Objectives: The aim of this study was to examine whether the discrepancy between participant and informant estimation of memory decline can predict MCI prognosis. Methods: Analyses involved data from individuals with MCI enrolled in the Alzheimer's Disease Neuroimaging Initiative (ADNI) who filled the Everyday Cognition questionnaire. Participants who underestimated (N = 112) and overestimated (N = 157) their memory decline were compared on memory tasks, brain volume, and cerebrospinal markers, at study entry and after 24 months. Results: Individuals who underestimated their memory decline performed more poorly on memory tests, had smaller hippocampus volume, and greater Alzheimer's disease pathology than did individuals who overestimated their cognitive decline. Longitudinal comparisons demonstrated that individuals who underestimated their decline deteriorated more significantly in memory and in brain measures. Conclusions: Underestimation of memory decline should raise clinicians' suspicion of the existence of AD pathology in individuals with MCI.
Bibliographical noteFunding Information:
Data collection and sharing for this project was funded by the Alzheimer's Disease Neuroimaging Initiative (ADNI) (National Institutes of Health Grant U01 AG024904) and DOD ADNI (Department of Defense award number W81XWH-12-2-0012). ADNI is funded by the National Institute on Aging, the National Institute of Biomedical Imaging and Bioengineering, and through generous contributions from the following: AbbVie, Alzheimer's Association; Alzheimer's Drug Discovery Foundation; Araclon Biotech; BioClinica, Inc.; Biogen; Bristol-Myers Squibb Company; CereSpir, Inc.; Cogstate; Eisai Inc.; Elan Pharmaceuticals, Inc.; Eli Lilly and Company; EuroImmun; F. Hoffmann-La Roche Ltd and its affiliated company Genentech, Inc.; Fujirebio; GE Healthcare; IXICO Ltd.; Janssen Alzheimer Immunotherapy Research & Development, LLC.; Johnson & Johnson Pharmaceutical Research & Development LLC.; Lumosity; Lundbeck; Merck & Co., Inc.; Meso Scale Diagnostics, LLC.; NeuroRx Research; Neurotrack Technologies; Novartis Pharmaceuticals Corporation; Pfizer Inc.; Piramal Imaging; Servier; Takeda Pharmaceutical Company; and Transition Therapeutics. The Canadian Institutes of Health Research is providing funds to support ADNI clinical sites in Canada. Private sector contributions are facilitated by the Foundation for the National Institutes of Health (www.fnih.org). The grantee organization is the Northern California Institute for Research and Education, and the study is coordinated by the Alzheimer's Therapeutic Research Institute at the University of Southern California. ADNI data are disseminated by the Laboratory for Neuro Imaging at the University of Southern California.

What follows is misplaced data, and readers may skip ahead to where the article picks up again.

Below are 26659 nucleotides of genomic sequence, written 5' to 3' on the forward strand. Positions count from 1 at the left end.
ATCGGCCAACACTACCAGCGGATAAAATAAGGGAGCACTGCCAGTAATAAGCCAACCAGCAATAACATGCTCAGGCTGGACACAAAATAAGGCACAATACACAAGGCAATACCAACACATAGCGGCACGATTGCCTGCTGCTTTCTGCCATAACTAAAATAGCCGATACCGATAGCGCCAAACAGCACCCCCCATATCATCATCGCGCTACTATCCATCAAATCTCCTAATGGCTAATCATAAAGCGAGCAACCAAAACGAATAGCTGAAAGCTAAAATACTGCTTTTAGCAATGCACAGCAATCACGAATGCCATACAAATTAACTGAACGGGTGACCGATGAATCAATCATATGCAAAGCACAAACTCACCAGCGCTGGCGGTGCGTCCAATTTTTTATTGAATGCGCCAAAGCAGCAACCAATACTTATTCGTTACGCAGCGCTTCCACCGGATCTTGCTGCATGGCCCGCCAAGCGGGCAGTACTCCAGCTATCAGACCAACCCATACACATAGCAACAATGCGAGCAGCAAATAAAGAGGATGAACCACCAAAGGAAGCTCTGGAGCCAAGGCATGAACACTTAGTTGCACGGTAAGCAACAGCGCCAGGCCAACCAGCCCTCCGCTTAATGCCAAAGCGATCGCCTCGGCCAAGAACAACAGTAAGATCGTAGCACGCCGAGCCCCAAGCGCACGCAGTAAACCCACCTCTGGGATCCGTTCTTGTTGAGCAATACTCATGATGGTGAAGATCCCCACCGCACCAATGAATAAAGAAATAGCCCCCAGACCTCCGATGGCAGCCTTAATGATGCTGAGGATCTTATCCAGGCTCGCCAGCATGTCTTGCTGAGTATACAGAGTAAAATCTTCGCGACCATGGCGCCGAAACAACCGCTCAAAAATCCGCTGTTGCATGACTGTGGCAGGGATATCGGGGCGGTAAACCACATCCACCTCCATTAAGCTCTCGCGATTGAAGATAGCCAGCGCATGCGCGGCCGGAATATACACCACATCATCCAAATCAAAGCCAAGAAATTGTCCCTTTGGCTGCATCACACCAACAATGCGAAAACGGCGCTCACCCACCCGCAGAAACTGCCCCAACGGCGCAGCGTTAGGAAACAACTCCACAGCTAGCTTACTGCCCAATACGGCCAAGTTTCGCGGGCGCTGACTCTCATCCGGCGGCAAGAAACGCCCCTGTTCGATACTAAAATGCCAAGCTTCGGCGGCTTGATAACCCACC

© 2020 John Wiley & Sons Ltd
- memory assessment
- subjective cognitive complaint, Anosognosia